4. ^ Black, Nancy A. (2009). Perrin, William F.; Würsig, Bernd; Thewissen, J. G. M., eds. Encyclopedia of Marine Mammals (2 ed.). Burlington Ma.: Academic Press. ISBN 978-0-12-373553-9. 
  • van Waerebeek, Koen; Würsig, Bernd. "Pacific White-sided Dolphin and Dusky Dolphin". In Perrin, William R; Wiirsig, Bernd; Thewissen, J G M. Encyclopedia of Marine Mammals. pp. 859–60. ISBN 0-12-551340-2. 
  • National Audubon Society: Guide to Marine Mammals of the World ISBN 0-375-41141-0
Creative Commons Attribution Share Alike 3.0 (CC BY-SA 3.0)

Source: Wikipedia

Unreviewed

Article rating from 0 people

Default rating: 2.5 of 5

Names and Taxonomy

Taxonomy

Comments: Lagenorhynchus obliquidens may be a Northern Hemisphere form of L. obscurus (Mead and Brownell, in Wilson and Reeder 1993, 2005). "Morphological differences exist between animals in the northeastern Pacific north of southern California and those 'resident' off Baja California" (IUCN 1991).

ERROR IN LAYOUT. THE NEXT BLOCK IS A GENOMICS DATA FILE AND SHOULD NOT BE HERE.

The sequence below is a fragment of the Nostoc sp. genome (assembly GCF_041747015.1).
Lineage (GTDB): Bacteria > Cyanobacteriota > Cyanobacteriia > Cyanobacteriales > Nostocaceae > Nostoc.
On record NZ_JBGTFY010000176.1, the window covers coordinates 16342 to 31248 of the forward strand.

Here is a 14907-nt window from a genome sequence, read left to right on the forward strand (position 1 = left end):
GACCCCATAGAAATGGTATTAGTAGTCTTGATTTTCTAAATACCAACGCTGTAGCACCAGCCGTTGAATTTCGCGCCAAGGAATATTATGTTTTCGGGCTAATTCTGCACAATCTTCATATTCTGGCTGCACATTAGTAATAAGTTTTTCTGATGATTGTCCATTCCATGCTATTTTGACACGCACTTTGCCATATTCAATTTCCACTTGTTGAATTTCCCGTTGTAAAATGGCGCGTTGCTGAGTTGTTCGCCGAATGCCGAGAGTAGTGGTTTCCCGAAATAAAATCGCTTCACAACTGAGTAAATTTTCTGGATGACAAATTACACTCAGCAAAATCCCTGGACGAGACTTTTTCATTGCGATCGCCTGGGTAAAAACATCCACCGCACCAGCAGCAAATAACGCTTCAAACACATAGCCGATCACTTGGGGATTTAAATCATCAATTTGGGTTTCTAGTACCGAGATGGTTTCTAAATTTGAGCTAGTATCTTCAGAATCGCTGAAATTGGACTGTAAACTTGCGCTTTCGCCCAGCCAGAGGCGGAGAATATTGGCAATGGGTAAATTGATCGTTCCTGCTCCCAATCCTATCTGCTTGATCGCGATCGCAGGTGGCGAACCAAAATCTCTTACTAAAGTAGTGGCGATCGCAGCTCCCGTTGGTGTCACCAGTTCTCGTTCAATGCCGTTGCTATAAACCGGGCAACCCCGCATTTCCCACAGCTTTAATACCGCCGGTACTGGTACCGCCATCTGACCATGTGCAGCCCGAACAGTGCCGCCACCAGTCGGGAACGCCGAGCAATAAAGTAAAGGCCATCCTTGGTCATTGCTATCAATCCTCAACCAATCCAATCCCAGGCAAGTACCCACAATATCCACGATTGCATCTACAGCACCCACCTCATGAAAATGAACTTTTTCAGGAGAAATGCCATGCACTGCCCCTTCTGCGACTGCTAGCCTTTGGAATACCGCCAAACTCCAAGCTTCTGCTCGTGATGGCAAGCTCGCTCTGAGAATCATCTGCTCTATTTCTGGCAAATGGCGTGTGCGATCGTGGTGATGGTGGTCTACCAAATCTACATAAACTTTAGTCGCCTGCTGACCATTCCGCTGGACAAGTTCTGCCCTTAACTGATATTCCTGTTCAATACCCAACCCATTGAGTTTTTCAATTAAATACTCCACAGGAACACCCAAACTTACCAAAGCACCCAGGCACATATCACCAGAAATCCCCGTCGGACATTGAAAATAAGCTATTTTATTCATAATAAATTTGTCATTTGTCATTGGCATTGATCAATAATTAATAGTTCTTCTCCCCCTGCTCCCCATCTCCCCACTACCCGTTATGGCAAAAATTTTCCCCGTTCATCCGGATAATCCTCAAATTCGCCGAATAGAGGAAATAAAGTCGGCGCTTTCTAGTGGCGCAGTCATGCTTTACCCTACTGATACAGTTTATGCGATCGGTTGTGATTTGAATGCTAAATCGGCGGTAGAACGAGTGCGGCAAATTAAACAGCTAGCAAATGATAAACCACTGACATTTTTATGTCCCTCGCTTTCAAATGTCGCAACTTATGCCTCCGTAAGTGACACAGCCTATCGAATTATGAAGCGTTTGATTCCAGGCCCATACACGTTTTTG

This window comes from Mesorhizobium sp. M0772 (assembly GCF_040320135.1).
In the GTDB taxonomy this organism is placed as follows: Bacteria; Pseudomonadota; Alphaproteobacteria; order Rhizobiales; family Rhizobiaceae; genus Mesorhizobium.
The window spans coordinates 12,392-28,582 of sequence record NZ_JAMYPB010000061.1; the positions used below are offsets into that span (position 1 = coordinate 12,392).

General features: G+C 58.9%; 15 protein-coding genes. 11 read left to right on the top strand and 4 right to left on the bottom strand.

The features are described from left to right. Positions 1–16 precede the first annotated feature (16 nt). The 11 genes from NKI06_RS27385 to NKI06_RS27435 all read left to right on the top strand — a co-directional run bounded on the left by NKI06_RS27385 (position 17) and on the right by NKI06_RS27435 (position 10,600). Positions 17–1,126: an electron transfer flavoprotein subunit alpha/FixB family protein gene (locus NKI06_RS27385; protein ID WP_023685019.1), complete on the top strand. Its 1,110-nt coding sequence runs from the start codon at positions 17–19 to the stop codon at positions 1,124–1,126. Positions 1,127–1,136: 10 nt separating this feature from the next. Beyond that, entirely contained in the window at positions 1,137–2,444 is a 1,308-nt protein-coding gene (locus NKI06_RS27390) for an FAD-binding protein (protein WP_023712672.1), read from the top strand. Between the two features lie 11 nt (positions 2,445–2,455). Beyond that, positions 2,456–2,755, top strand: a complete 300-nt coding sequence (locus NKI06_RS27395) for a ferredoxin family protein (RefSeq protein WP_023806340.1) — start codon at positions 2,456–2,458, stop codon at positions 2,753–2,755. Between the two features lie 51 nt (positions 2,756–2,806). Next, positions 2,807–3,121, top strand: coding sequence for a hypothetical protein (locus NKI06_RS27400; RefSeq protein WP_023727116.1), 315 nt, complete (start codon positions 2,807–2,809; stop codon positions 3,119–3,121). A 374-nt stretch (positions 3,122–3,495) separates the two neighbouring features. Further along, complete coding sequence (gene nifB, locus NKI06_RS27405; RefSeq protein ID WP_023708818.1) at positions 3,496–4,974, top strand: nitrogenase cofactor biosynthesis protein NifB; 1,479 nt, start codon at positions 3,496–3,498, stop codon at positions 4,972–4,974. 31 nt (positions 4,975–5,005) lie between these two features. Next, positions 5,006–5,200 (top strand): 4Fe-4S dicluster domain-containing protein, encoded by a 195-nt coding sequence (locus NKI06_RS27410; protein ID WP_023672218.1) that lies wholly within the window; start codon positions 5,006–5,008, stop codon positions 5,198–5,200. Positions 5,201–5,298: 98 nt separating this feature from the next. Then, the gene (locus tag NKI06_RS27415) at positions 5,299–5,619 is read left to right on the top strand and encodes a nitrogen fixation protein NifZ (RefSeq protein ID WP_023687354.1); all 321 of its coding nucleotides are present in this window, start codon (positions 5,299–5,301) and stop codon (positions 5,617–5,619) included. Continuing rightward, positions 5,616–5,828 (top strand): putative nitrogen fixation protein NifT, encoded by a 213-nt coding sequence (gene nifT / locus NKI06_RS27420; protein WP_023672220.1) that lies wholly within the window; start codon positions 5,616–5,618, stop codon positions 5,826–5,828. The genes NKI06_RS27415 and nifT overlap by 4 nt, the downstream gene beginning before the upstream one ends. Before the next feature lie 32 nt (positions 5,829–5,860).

LeDuc et al. (1999) used cytochrome b gene sequences to examine phylogenetic relationships among delphinids and found that Lagenorhynchus albirostris (type species for the genus) and L. acutus are not closely related to each other or to nominal congeners; acutus was therefore assigned to the genus Leucopleurus. The remaining four Lagenorhynchus species are closely related to Lissodelphis and Cephalorhynchus and were placed in the genus Sagmatias. However, this revision has not been widely accepted and, pending further evidence, the mammal checklists by Baker et al. (2003) and Mead and Brownell (in Wilson and Reeder 2005) maintained acutus and obliquidens in the genus Lagenorhynchus.

Creative Commons Attribution Non Commercial 3.0 (CC BY-NC 3.0)

© NatureServe

Source: NatureServe

Trusted

Article rating from 0 people

Default rating: 2.5 of 5

Disclaimer

EOL content is automatically assembled from many different content providers. As a result, from time to time you may find pages on EOL that are confusing.

To request an improvement, please leave a comment on the page. Thank you!